Instrumental Experimental Music

Instrumental Experimental Music
MIDI Guitar App for Desktop & iOS from JamOrigin

MIDI Guitar App for Desktop & iOS from JamOrigin

I started out playing music with a guitar, and as I ventured further into electronic music production, I always wished for the ability to play synth parts and samples using a guitar instead of a keyboard.

I remember first hearing about the Roland V-G8. It looked pretty cool and I read that it sounded good & worked well, but it was a bit on the pricey side, something like $2000 from what I can remember. I was already using a digital multi-effects unit, and having another pedal board to deal with felt like a bit much. You also had to mount a pickup & controller unit on the guitar, and I was never really sure if this would work well on a lefty. Nowadays, there’s the GR-55 which looks nice, but it’s still a bit pricey at $699. Another option at the time was the AXON AX100 MIDI Guitar Converter, which had many similarities to the Roland gear as I described above, but no sound module.

My current setup consists of Native Instruments Guitar Rig & Rig Kontrol for most of my guitar effects processing both live & in the studio. Most everything is done, “in-the-box” so I really just wanted the ability to trigger my existing plugins within Ableton Live.

I was excited about Ableton Live 9’s new audio-to-MIDI conversion and my decision to upgrade was based mainly on this feature. It works well, but it doesn’t process in real-time (you have to convert audio after recording, and longer parts can take a little while to complete). Definitely good stuff, but staring at that damn loading bar has a tendency to stifle the creative flow.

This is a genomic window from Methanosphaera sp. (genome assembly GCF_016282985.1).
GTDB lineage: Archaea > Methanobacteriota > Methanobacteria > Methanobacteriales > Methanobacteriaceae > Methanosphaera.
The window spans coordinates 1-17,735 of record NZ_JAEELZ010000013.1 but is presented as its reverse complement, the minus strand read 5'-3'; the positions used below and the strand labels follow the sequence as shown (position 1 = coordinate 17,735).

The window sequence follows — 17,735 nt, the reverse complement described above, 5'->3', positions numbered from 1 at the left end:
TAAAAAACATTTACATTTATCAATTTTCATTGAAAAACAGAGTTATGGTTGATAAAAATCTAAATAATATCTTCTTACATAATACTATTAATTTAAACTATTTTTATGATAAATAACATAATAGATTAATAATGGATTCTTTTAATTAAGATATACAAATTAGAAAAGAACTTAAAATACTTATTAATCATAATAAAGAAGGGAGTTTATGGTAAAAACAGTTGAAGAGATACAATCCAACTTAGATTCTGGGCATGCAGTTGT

After a bit of Googling, I found what looked like a good solution in the Sonuus G2M Universal Guitar To MIDI Converter, but as it turns out, the unit is monophonic, which means it won’t translate chords to MIDI. Bummer.

Then I came across the MIDI Guitar App from JamOrigin (an independent software and research company based in Aarhus, Denmark). It runs as a standalone app on Mac & Windows, as well as a VST plugin in Ableton Live. After downloading it and playing around for a few minutes, I was hooked. This thing is amazing and works really well! I wound up laying down an almost complete track in under an hour, which rarely happens when I use a keyboard to come up with parts.

It’s currently in beta, and interruptions are added when using it in trial mode. I decided to purchase a license to support the developer. If you’re into stuff like this, definitely give it a shot!

More info at –

Docs & setup instructions at –